Novell Home

Making Your SYS Volumes Fault Tolerant

Novell Cool Solutions: Trench
By Carl Whitbeck, Tony Nero

Digg This - Slashdot This

Posted: 24 Jun 2002
 

Carl and Tony came up with a solution to the problem of losing your SYS drive mapping when a server fails, even though that server is part of a cluster. At the urging of a few cluster gurus at Novell they sent it to us for publication. (We're glad they did.)

In the current NetWare 5.1 clustered environment we are able to make any volume fault tolerant, with the obvious exception of the SYS volume. The SYS volume, by nature can not be clustered because it is located on the servers' internal hard drives. This presents the problem that if the server the user authenticates to and receives SYS volume mappings and/or search drives from fails, those mapping will fail too.

To provide a fault tolerant SYS volume we took advantage of the base NetWare technology of assigning servers a secondary IP address. This is used in Novell Cluster Services to allow the user (mapping) to follow the volume location by where the IP address currently resides.

Environment

Servers: NetWare 5.1 running NW51SP4 and CS1SP3 (Qty. 4)
Workstations: Windows NT / 98 / XP using the latest client versions.

Procedure

  1. Create a NSS volume of one of the servers in the cluster using minimum disk space (i.e. 10MB) - we called our CLUSTERSYS. The size of the volume is not of importance since the volume will never be mounted. We used our primary cluster server for this because it's the server that will usually have the volume mounted.


  2. Create a New Cluster Volume object with a unique IP address that references the CLUSTERSYS volume created in step 1.


  3. Create a New Cluster Resource object using the Generic IP Service template.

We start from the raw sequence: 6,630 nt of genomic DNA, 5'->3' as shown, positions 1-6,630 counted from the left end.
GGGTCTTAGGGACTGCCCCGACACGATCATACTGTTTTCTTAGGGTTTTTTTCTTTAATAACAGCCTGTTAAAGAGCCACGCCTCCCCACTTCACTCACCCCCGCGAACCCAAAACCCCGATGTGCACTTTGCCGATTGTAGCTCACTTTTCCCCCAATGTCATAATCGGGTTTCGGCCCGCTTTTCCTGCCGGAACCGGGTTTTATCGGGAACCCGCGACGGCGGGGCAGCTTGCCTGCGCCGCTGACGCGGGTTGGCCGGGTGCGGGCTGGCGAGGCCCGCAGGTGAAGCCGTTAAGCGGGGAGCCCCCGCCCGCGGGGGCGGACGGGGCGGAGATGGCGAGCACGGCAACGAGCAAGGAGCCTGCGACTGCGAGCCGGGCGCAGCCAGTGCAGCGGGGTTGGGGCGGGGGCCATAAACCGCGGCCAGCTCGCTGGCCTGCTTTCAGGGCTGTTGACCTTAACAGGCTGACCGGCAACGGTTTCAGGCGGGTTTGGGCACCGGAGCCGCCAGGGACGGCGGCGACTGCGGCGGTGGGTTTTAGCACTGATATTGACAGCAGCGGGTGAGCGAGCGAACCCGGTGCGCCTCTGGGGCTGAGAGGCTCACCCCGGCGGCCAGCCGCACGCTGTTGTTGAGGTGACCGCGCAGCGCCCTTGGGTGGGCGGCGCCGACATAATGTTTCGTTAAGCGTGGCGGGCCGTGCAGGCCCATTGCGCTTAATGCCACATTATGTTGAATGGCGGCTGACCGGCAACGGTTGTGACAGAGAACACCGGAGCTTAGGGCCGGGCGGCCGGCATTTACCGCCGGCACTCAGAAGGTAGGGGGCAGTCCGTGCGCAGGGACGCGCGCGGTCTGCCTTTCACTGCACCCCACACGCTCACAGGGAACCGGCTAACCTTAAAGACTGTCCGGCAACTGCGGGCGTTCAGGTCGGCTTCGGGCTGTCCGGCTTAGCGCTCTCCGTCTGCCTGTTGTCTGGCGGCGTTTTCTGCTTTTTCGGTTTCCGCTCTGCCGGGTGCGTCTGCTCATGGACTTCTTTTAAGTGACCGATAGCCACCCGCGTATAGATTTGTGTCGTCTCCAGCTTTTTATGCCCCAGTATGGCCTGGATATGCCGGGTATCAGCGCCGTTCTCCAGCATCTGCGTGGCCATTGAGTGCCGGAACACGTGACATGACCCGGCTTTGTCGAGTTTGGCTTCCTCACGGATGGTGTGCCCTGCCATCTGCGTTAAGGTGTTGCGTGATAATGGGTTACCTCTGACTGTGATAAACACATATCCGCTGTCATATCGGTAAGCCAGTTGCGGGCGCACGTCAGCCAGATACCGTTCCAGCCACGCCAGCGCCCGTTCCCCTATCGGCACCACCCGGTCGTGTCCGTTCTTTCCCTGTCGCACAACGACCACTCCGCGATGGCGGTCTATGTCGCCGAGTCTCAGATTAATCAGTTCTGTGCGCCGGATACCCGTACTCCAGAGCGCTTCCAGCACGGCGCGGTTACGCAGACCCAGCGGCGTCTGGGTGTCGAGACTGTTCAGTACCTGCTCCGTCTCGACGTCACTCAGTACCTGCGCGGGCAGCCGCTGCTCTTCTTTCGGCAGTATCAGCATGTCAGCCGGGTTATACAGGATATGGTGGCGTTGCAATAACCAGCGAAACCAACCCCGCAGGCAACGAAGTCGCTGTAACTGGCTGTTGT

4. Copy the load script from the CLUSTERSYS Volume object and place it into the load script of the CLUSTERSYS Resource object.


  5. Modify the load scripts for the Resource object to NOT mount the volumes by remarking all lines EXCEPT those shown below:


  6. NUDP ADD T500CLUSTER_CLUSTERSYS_SERVER 10.0.9.135
    add secondary ipaddress 10.0.9.135
  7. Modify the unload scripts for the resource object to NOT dismount the volumes by remarking all lines EXCEPT those shown below:


  8. NUDP DEL T500CLUSTER_CLUSTERSYS_SERVER 10.0.9.135
    del secondary ipaddress 10.0.9.135
  9. Assign node fail over priority on the CLUSTERSYS Cluster Resource object.


  10. Delete all load and unload scripts from the CLUSTER SYS Volume object. Also remove all assigned nodes.
    NOTE: The reason we remove all scripts and node assignments from the Volume object is to ensure the Volume object never gets mounted or failed over.


  11. Online the Resource object to make the secondary IP address and the virtual NCP server active.


  12. Create a DNS "A" record that points to the IP address assigned to Resource object. We called our DNS object "server". If you have a large enterprise with multiple locations (clusters) you will need to create this record in each DNS zone pointing to the CLUSTERSYS Resource object ipaddress used for that cluster.


  13. Modify your login scripts (user, container, external, etc.) to use the DNS object to map to the SYS volume of your server. See following example:
  14. MAP ROOT S1:=\\server\sys\public
  15. In the event of a failure, the ipaddress for CLUSTESYS will fail to the next node in the Resource objects list and the mapping, having been done via IP, will follow that address. Unless a task was being performed at the time of failure, the move will be totally transparent to the user.


  16. To make sure the user does not experience a delay in logging into the network because their Default Server is not available, we set the user Default Server to the NCP server object that is created by default with the CLUSTERSYS Resource object.


Novell Cool Solutions (corporate web communities) are produced by WebWise Solutions. www.webwiseone.com

© 2014 Novell